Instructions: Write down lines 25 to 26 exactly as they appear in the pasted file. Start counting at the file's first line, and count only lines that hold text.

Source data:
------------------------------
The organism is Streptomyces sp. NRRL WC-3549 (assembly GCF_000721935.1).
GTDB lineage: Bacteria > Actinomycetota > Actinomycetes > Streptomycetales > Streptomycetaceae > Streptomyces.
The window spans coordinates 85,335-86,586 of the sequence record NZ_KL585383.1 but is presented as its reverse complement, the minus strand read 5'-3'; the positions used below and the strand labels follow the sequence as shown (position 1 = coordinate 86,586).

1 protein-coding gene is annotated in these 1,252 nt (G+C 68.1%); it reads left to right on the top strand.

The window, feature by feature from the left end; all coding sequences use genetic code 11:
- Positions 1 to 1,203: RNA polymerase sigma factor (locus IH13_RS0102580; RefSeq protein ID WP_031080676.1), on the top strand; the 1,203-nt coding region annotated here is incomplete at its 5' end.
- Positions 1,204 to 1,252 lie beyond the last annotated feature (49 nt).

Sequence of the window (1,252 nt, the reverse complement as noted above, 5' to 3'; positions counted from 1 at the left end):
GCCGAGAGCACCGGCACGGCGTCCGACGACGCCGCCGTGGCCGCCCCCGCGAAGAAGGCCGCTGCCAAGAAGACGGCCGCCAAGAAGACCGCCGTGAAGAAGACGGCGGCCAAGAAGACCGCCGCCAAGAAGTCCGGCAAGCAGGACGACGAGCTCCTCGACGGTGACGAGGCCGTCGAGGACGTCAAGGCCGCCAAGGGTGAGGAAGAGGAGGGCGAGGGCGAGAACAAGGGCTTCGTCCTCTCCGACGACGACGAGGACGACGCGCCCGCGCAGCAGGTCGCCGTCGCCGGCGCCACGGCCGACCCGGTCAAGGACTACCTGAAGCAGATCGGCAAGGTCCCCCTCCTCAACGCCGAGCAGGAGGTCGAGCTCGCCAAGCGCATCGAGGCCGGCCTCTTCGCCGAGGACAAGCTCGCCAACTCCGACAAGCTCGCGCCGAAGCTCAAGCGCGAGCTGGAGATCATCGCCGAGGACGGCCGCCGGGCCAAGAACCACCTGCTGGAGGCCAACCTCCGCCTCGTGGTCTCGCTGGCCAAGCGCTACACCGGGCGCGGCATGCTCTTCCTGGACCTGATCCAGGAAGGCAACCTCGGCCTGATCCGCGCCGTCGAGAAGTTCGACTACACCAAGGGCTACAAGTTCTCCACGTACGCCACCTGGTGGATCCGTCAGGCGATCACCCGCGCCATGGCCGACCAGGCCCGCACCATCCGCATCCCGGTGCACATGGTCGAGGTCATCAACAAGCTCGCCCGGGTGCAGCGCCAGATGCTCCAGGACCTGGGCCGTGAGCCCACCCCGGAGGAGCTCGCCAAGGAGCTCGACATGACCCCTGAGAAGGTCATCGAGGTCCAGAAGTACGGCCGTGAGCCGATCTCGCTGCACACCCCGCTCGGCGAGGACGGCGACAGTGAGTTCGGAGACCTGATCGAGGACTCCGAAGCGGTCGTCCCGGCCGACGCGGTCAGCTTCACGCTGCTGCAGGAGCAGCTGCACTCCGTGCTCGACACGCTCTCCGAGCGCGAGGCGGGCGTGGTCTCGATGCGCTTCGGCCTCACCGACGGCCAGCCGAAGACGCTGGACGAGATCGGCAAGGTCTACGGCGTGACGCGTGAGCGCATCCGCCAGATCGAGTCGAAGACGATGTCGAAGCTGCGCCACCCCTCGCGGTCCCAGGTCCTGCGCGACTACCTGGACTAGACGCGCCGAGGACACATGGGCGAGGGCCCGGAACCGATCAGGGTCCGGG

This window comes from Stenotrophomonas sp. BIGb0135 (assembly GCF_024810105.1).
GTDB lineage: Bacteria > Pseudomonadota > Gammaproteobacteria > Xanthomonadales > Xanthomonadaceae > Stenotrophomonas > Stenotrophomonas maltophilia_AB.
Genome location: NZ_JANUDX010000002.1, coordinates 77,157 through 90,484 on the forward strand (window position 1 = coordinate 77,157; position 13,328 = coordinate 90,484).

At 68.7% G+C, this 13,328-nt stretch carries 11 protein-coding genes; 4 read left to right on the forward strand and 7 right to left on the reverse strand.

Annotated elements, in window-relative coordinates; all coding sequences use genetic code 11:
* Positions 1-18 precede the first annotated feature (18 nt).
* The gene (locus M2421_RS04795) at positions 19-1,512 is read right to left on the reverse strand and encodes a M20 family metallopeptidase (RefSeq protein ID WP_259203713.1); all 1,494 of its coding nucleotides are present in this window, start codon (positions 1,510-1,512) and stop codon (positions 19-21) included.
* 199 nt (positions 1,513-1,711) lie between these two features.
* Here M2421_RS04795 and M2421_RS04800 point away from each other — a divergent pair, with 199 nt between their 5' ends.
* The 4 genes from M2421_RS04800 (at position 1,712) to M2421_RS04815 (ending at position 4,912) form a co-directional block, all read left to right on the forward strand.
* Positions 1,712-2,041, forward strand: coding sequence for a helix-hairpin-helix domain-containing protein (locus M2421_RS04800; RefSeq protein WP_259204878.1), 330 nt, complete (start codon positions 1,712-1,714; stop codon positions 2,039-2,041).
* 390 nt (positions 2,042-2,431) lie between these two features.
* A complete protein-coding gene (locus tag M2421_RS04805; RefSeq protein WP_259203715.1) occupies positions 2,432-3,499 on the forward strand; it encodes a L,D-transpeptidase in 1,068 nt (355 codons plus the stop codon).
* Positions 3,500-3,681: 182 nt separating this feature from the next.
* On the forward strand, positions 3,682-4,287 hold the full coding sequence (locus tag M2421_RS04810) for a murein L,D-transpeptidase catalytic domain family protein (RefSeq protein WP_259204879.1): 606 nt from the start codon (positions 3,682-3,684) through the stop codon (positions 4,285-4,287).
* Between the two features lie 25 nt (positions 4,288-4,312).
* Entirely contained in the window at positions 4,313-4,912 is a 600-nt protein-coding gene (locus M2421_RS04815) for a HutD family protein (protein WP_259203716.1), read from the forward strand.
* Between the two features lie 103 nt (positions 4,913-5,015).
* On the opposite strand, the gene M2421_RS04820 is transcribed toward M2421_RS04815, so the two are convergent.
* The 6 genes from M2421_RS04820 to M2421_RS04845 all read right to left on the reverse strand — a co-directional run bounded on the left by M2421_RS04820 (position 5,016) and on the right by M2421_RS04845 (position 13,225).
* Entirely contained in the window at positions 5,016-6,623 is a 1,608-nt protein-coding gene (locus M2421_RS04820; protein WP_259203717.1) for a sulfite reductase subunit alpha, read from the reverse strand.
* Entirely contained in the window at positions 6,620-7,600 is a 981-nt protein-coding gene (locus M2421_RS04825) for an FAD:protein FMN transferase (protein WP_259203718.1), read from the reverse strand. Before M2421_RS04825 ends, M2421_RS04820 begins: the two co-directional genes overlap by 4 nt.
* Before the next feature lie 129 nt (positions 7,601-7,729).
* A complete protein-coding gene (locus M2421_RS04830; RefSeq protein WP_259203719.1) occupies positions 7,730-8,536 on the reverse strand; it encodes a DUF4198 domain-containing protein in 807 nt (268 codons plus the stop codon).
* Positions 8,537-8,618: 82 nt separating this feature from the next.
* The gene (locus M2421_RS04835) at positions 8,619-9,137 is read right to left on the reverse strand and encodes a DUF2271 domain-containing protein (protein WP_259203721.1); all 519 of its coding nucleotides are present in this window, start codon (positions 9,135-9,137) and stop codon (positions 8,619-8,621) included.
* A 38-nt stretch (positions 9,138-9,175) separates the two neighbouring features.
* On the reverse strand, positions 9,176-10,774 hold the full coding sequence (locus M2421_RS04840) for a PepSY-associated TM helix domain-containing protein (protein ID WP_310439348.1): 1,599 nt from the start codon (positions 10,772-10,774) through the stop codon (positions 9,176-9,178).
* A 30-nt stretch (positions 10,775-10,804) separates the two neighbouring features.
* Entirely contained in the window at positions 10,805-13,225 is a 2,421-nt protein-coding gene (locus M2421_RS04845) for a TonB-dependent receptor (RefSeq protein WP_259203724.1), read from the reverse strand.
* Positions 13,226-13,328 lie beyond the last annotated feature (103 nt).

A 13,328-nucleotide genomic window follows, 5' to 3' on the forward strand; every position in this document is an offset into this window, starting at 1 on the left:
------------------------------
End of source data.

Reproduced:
* Between the two features lie 25 nt (positions 4,288-4,312).
* Entirely contained in the window at positions 4,313-4,912 is a 600-nt protein-coding gene (locus M2421_RS04815) for a HutD family protein (protein WP_259203716.1), read from the forward strand.